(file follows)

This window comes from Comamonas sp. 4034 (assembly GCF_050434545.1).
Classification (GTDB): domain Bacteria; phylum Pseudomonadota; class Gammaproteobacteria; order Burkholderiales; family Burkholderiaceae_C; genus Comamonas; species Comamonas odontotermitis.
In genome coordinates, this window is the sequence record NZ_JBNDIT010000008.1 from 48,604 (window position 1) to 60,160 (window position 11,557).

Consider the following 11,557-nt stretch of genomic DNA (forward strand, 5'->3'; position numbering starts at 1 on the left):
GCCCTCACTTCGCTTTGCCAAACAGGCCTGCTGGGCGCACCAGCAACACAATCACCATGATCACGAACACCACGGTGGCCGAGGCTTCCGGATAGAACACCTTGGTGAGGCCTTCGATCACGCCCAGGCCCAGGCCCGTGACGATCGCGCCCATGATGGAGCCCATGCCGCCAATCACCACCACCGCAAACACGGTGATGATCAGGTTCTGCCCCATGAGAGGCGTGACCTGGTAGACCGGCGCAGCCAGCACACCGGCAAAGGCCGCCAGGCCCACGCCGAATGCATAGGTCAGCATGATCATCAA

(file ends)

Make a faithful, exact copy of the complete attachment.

This window comes from Comamonas sp. 4034 (assembly GCF_050434545.1).
Classification (GTDB): domain Bacteria; phylum Pseudomonadota; class Gammaproteobacteria; order Burkholderiales; family Burkholderiaceae_C; genus Comamonas; species Comamonas odontotermitis.
In genome coordinates, this window is the sequence record NZ_JBNDIT010000008.1 from 48,604 (window position 1) to 60,160 (window position 11,557).

Consider the following 11,557-nt stretch of genomic DNA (forward strand, 5'->3'; position numbering starts at 1 on the left):
GCCCTCACTTCGCTTTGCCAAACAGGCCTGCTGGGCGCACCAGCAACACAATCACCATGATCACGAACACCACGGTGGCCGAGGCTTCCGGATAGAACACCTTGGTGAGGCCTTCGATCACGCCCAGGCCCAGGCCCGTGACGATCGCGCCCATGATGGAGCCCATGCCGCCAATCACCACCACCGCAAACACGGTGATGATCAGGTTCTGCCCCATGAGAGGCGTGACCTGGTAGACCGGCGCAGCCAGCACACCGGCAAAGGCCGCCAGGCCCACGCCGAATGCATAGGTCAGCATGATCATCAA